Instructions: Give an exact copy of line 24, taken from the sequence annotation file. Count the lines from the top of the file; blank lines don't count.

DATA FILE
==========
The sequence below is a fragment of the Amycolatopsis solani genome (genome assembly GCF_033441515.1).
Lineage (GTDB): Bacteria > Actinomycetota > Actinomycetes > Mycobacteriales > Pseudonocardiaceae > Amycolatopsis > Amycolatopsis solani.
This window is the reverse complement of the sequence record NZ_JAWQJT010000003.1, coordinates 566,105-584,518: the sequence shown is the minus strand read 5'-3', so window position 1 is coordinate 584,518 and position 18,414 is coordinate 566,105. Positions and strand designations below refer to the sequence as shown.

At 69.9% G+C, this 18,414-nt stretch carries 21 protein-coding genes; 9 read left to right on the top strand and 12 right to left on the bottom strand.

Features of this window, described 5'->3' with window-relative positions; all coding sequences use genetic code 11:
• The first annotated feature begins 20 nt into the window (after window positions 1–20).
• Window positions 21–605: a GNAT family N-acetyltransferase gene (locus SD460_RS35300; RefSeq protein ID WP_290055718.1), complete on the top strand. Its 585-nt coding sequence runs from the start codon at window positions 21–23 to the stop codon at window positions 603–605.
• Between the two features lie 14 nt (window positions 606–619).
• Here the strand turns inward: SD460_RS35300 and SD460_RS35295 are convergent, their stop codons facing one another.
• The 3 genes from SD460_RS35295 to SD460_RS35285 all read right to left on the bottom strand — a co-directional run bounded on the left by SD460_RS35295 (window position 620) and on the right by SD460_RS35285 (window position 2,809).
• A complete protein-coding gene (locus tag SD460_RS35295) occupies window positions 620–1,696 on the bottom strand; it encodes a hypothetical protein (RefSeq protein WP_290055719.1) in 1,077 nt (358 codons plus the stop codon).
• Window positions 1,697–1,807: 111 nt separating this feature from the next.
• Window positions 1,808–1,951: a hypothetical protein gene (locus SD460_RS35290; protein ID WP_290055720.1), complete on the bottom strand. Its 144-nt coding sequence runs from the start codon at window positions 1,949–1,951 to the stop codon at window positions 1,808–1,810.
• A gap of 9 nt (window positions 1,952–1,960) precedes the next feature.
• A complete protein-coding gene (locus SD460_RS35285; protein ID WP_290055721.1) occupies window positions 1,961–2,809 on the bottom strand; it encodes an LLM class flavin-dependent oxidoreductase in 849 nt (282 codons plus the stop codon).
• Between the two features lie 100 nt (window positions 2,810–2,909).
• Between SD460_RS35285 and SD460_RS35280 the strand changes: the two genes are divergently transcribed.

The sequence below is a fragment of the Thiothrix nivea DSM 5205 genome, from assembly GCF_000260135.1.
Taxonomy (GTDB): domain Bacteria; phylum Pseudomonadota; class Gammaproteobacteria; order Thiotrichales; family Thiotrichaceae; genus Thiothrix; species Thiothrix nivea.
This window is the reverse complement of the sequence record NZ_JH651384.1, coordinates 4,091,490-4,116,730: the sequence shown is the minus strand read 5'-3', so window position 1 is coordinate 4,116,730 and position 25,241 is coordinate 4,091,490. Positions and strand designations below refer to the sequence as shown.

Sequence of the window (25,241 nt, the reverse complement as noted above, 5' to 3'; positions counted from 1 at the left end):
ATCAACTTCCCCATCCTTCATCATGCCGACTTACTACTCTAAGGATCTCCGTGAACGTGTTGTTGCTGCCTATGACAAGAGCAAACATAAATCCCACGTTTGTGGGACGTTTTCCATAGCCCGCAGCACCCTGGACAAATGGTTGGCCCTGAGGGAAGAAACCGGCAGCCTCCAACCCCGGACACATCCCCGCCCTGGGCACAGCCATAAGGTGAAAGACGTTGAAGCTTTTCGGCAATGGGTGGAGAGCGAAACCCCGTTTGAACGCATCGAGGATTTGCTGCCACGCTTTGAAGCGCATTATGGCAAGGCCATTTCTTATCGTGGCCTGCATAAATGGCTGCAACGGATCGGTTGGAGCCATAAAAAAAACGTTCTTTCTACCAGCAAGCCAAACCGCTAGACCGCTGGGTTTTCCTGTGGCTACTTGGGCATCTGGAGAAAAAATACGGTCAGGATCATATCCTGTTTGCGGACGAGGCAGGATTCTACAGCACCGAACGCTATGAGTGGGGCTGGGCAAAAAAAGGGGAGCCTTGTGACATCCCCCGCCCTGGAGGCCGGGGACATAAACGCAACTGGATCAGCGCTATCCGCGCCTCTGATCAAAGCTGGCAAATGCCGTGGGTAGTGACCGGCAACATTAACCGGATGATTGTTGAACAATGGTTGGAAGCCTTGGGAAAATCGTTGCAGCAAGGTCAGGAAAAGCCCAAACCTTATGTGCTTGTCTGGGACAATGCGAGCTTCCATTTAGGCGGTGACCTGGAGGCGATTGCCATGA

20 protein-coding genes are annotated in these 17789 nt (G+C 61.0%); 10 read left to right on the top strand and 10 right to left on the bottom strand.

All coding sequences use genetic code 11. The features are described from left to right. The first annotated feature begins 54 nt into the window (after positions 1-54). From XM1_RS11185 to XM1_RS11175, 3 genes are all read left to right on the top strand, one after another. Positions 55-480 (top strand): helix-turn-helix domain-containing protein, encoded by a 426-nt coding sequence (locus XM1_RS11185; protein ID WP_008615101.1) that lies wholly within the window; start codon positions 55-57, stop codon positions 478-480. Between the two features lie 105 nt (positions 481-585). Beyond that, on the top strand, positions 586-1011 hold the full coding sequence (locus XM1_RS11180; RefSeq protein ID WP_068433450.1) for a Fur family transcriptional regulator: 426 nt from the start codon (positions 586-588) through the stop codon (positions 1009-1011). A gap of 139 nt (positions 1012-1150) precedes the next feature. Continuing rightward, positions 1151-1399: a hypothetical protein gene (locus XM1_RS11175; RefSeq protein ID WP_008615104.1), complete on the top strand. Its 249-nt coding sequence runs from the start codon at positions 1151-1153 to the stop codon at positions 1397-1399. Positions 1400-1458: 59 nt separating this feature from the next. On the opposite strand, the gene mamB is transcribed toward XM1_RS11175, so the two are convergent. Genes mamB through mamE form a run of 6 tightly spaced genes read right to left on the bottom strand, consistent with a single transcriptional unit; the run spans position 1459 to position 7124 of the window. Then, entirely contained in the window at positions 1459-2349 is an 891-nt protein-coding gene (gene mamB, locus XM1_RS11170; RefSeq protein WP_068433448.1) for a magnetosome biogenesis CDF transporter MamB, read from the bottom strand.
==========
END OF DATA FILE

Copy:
All coding sequences use genetic code 11. The features are described from left to right. The first annotated feature begins 54 nt into the window (after positions 1-54). From XM1_RS11185 to XM1_RS11175, 3 genes are all read left to right on the top strand, one after another. Positions 55-480 (top strand): helix-turn-helix domain-containing protein, encoded by a 426-nt coding sequence (locus XM1_RS11185; protein ID WP_008615101.1) that lies wholly within the window; start codon positions 55-57, stop codon positions 478-480. Between the two features lie 105 nt (positions 481-585). Beyond that, on the top strand, positions 586-1011 hold the full coding sequence (locus XM1_RS11180; RefSeq protein ID WP_068433450.1) for a Fur family transcriptional regulator: 426 nt from the start codon (positions 586-588) through the stop codon (positions 1009-1011). A gap of 139 nt (positions 1012-1150) precedes the next feature. Continuing rightward, positions 1151-1399: a hypothetical protein gene (locus XM1_RS11175; RefSeq protein ID WP_008615104.1), complete on the top strand. Its 249-nt coding sequence runs from the start codon at positions 1151-1153 to the stop codon at positions 1397-1399. Positions 1400-1458: 59 nt separating this feature from the next. On the opposite strand, the gene mamB is transcribed toward XM1_RS11175, so the two are convergent. Genes mamB through mamE form a run of 6 tightly spaced genes read right to left on the bottom strand, consistent with a single transcriptional unit; the run spans position 1459 to position 7124 of the window. Then, entirely contained in the window at positions 1459-2349 is an 891-nt protein-coding gene (gene mamB, locus XM1_RS11170; RefSeq protein WP_068433448.1) for a magnetosome biogenesis CDF transporter MamB, read from the bottom strand.